I almost lost my lunch reading this spin. You might recall from a recent post that the Log Cabin Republicans organization said it "will do its part to educate gay and lesbian voters about Sen. McCain in the weeks ahead." Are you ready for the "education"?

As a Republican organization, Log Cabin only endorses GOP candidates. While the organization has yet to decide on endorsing the Republican candidate for president, we're encouraged that U.S. Sen. John McCain (R-AZ) has won our party's nomination.

Sen. McCain has had a long relationship with Log Cabin Republicans dating back to the opening of our organization's national office in the mid 1990s. Log Cabin endorsed Sen. McCain's re-election to the U.S. Senate in 2004. Log Cabin's national board of directors will soon decide whether to endorse Sen. McCain's presidential bid.

...During his previous run for the White House, McCain met with Log Cabin Republicans in 1999 during the heat of the Republican presidential primary season (which, at the time, no other Republican nominee for president had done).  Eager to show his support for the gay and lesbian community, McCain told then-Log Cabin Executive Director Richard Tafel, "I just want you to know, Rich, that I am unashamed, unembarrassed and proud to work with you."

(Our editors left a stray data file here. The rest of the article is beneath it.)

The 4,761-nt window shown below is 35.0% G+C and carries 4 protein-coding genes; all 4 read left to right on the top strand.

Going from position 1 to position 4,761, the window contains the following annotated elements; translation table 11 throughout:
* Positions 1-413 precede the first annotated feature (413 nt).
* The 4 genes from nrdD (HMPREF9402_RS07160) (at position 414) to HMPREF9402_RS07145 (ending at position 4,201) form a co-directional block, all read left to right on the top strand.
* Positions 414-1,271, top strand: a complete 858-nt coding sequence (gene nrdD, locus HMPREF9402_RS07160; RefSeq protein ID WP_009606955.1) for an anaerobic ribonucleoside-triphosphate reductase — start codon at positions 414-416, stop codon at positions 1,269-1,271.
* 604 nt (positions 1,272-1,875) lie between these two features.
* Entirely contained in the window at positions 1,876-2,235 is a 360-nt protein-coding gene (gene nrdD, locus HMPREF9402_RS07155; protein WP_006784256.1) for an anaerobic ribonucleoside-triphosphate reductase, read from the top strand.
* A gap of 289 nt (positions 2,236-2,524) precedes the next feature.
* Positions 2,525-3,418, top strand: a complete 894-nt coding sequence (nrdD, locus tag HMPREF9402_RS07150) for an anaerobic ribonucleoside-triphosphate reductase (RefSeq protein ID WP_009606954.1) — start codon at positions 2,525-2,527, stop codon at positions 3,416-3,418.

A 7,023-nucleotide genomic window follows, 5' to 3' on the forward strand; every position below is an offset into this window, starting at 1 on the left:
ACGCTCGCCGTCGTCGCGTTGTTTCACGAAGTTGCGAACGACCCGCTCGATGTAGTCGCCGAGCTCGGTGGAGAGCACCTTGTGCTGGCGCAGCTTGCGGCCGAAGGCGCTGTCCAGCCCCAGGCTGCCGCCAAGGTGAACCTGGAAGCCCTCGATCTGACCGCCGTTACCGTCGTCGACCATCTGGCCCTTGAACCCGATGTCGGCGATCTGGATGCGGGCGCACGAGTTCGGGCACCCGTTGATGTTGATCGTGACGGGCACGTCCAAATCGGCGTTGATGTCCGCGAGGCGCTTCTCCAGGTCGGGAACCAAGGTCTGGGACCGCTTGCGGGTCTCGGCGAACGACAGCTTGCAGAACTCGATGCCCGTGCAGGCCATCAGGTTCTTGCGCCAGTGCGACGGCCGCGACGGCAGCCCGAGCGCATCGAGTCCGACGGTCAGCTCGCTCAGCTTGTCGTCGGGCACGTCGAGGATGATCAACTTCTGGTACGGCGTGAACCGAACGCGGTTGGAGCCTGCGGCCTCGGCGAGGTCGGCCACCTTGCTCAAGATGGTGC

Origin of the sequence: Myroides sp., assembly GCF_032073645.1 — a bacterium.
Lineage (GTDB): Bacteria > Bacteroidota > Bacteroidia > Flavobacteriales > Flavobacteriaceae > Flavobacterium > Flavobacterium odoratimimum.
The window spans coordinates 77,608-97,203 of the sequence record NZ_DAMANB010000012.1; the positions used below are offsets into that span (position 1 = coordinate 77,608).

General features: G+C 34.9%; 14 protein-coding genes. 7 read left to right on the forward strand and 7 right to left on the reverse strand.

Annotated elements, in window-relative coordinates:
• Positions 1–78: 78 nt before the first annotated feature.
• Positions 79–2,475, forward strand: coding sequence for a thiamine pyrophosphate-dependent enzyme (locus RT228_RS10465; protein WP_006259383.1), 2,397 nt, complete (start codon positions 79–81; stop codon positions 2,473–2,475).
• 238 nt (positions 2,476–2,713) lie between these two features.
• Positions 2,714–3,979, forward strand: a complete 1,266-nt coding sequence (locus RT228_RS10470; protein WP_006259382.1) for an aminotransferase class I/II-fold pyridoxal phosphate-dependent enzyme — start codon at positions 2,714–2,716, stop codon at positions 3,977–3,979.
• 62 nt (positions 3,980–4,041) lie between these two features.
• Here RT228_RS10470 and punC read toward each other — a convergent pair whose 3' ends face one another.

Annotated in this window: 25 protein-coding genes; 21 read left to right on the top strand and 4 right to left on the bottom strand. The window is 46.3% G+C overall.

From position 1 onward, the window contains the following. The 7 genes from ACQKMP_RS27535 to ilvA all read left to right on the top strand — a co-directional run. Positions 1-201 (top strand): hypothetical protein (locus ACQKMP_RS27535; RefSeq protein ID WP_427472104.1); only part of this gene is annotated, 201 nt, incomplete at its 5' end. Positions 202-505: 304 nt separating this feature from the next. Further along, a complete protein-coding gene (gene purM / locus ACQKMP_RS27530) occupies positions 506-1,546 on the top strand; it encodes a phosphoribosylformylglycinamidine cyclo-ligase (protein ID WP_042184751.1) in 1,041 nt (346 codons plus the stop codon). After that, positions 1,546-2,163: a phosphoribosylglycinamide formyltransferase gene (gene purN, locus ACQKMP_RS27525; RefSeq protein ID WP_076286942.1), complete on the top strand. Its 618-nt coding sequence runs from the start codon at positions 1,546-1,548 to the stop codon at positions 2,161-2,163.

...Already, some in the LGBT community are dismissing Sen. McCain's votes against the federal marriage amendment.  But this is disingenuous, to say the least.  It took enormous political courage for a Republican Senator from red-state Arizona to buck his own party leadership and President Bush on this hot-button issue.  And it's important to remember that Sen. McCain didn't just vote "no" on the marriage amendment.  He took to the floor of the U.S. Senate and delivered one of the most impassioned speeches against the anti-gay measure, calling it "antithetical in every way to the core philosophy of Republicans."

Following a recent report by the Human Rights Campaign (HRC) heavily criticizing McCain's record on gay and lesbian issues, a McCain campaign spokesperson said: "Sen. McCain is seeking support from all Americans this November, based on his vision for moving America forward and his long record of treating people with respect and dignity. He was proud to receive an endorsement from the Log Cabin Republicans in his 2004 re-election campaign, and we’re confident he’ll win strong support this fall.”

Are you ready to hurl yet? Halt that impulse...there's more after the jump. Here's the Real McCain, according to the LCR, the man who allegedly, quietly, secretly courts your vote.

While we respect those who believe that only traditional "scorecard" LGBT issues such as hate crimes and the Employment Non-Discrimination Act (ENDA) should matter to gay people, we disagree. The vast majority of LGBT Americans are not one-issue voters. Like all Americans, gays and lesbians have wide-ranging concerns—from foreign policy to the environment to soaring gas prices to the size of the federal government and more.